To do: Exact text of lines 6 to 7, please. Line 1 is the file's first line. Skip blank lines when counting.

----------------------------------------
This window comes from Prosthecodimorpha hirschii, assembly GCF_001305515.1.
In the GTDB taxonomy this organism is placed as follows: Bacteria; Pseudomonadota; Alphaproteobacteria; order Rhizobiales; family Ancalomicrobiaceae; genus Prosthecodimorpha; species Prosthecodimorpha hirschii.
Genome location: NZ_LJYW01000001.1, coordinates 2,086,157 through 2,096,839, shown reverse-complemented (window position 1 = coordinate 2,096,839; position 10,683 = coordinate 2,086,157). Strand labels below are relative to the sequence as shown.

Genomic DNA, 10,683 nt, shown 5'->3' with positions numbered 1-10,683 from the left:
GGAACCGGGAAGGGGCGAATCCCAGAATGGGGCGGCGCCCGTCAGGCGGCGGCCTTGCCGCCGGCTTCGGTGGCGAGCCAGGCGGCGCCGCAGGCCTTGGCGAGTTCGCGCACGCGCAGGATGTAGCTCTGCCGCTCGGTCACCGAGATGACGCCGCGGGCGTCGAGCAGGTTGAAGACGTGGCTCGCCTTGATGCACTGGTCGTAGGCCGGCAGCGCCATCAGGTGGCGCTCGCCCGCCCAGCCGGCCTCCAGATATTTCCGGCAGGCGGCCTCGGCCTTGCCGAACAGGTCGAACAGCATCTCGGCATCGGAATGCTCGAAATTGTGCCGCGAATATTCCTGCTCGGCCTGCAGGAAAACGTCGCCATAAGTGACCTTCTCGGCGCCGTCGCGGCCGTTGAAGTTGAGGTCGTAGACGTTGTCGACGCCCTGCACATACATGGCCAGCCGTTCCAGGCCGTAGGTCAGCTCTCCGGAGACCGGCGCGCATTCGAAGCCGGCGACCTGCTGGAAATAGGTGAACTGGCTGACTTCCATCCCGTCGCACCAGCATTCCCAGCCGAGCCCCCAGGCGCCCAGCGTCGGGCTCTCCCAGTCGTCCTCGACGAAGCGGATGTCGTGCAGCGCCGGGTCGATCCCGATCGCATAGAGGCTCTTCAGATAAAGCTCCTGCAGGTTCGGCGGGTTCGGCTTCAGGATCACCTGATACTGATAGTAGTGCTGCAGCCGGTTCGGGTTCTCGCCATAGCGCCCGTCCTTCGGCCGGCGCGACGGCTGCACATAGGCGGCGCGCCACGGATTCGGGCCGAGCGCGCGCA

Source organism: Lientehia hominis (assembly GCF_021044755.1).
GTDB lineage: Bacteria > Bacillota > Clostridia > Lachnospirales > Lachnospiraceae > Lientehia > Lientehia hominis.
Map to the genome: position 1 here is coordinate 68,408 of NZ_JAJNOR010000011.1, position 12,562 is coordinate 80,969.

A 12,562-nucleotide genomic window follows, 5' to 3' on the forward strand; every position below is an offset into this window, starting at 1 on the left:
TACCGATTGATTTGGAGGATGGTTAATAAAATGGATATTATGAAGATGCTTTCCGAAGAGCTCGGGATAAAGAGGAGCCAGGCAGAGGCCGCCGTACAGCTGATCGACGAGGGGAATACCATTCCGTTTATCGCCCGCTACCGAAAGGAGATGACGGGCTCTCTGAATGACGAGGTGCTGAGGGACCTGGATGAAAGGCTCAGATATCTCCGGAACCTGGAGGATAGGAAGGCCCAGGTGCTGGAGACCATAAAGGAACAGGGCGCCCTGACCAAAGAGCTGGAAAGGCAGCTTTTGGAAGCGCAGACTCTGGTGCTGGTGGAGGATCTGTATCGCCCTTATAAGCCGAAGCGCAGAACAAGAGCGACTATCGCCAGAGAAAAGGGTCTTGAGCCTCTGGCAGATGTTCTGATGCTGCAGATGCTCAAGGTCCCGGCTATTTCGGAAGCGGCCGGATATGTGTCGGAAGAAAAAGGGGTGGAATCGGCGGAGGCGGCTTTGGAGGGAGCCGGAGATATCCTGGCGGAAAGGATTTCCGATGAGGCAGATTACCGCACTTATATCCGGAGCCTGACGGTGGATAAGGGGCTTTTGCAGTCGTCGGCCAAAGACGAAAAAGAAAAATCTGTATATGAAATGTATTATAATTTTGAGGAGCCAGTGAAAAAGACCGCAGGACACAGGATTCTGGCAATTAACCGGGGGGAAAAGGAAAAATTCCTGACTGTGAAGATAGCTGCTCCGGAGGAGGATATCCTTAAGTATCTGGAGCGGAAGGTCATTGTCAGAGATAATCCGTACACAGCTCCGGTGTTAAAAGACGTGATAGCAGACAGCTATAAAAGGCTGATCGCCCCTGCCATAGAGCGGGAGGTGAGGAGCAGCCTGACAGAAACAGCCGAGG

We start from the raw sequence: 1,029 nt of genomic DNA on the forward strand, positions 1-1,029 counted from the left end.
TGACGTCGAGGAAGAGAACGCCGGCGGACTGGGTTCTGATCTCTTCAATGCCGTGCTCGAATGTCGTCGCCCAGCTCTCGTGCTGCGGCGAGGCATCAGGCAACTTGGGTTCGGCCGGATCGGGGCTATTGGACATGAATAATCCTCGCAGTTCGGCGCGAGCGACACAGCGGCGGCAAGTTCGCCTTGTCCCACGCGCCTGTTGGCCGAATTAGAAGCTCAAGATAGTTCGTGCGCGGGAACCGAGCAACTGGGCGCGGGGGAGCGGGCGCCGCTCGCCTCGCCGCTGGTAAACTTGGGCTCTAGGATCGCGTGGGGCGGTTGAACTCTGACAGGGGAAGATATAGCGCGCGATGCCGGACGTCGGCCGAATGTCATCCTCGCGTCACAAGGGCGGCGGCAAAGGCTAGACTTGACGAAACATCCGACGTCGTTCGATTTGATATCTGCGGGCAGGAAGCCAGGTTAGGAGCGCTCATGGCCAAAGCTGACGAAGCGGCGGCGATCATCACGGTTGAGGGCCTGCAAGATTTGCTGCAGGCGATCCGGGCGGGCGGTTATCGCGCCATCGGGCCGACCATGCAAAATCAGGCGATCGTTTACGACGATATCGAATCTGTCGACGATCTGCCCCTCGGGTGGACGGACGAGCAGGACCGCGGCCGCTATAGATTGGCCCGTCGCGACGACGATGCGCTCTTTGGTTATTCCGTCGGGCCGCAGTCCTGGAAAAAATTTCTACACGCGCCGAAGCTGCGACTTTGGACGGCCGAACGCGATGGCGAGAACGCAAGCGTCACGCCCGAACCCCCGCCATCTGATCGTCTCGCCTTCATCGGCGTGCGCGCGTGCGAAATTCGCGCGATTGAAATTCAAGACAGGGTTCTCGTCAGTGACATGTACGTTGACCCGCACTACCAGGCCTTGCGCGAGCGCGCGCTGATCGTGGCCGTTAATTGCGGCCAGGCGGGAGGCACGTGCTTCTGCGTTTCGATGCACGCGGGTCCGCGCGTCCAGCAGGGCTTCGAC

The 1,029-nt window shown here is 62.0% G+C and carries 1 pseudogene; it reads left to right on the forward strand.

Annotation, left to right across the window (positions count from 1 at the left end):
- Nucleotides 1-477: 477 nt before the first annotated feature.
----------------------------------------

Source organism: Lientehia hominis (assembly GCF_021044755.1).
GTDB lineage: Bacteria > Bacillota > Clostridia > Lachnospirales > Lachnospiraceae > Lientehia > Lientehia hominis.